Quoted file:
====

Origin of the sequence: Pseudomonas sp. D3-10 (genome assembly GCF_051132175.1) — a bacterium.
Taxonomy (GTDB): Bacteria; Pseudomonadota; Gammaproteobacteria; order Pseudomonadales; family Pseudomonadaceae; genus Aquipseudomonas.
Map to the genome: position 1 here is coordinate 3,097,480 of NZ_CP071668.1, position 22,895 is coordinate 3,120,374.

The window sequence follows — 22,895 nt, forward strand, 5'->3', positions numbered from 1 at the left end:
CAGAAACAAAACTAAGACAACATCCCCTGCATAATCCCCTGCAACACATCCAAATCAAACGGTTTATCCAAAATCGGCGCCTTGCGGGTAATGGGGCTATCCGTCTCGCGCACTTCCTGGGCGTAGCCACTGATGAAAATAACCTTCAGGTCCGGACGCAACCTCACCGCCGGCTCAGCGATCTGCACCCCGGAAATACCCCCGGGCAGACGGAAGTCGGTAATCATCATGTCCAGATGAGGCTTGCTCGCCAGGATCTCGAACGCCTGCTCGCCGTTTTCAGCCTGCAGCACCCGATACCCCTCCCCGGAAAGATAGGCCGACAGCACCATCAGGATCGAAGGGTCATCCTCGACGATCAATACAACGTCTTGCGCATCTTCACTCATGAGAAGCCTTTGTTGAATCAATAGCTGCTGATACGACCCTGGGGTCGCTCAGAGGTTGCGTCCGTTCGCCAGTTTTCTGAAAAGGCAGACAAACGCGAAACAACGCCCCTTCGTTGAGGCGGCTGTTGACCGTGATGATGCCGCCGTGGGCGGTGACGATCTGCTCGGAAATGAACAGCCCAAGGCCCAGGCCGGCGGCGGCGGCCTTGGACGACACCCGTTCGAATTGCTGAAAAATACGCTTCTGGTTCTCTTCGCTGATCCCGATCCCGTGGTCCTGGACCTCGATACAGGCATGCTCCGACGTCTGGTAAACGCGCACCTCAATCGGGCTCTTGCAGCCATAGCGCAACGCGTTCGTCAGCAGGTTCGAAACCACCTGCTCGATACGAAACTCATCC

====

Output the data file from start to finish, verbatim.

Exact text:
Origin of the sequence: Pseudomonas sp. D3-10 (genome assembly GCF_051132175.1) — a bacterium.
Taxonomy (GTDB): Bacteria; Pseudomonadota; Gammaproteobacteria; order Pseudomonadales; family Pseudomonadaceae; genus Aquipseudomonas.
Map to the genome: position 1 here is coordinate 3,097,480 of NZ_CP071668.1, position 22,895 is coordinate 3,120,374.

The window sequence follows — 22,895 nt, forward strand, 5'->3', positions numbered from 1 at the left end:
CAGAAACAAAACTAAGACAACATCCCCTGCATAATCCCCTGCAACACATCCAAATCAAACGGTTTATCCAAAATCGGCGCCTTGCGGGTAATGGGGCTATCCGTCTCGCGCACTTCCTGGGCGTAGCCACTGATGAAAATAACCTTCAGGTCCGGACGCAACCTCACCGCCGGCTCAGCGATCTGCACCCCGGAAATACCCCCGGGCAGACGGAAGTCGGTAATCATCATGTCCAGATGAGGCTTGCTCGCCAGGATCTCGAACGCCTGCTCGCCGTTTTCAGCCTGCAGCACCCGATACCCCTCCCCGGAAAGATAGGCCGACAGCACCATCAGGATCGAAGGGTCATCCTCGACGATCAATACAACGTCTTGCGCATCTTCACTCATGAGAAGCCTTTGTTGAATCAATAGCTGCTGATACGACCCTGGGGTCGCTCAGAGGTTGCGTCCGTTCGCCAGTTTTCTGAAAAGGCAGACAAACGCGAAACAACGCCCCTTCGTTGAGGCGGCTGTTGACCGTGATGATGCCGCCGTGGGCGGTGACGATCTGCTCGGAAATGAACAGCCCAAGGCCCAGGCCGGCGGCGGCGGCCTTGGACGACACCCGTTCGAATTGCTGAAAAATACGCTTCTGGTTCTCTTCGCTGATCCCGATCCCGTGGTCCTGGACCTCGATACAGGCATGCTCCGACGTCTGGTAAACGCGCACCTCAATCGGGCTCTTGCAGCCATAGCGCAACGCGTTCGTCAGCAGGTTCGAAACCACCTGCTCGATACGAAACTCATCC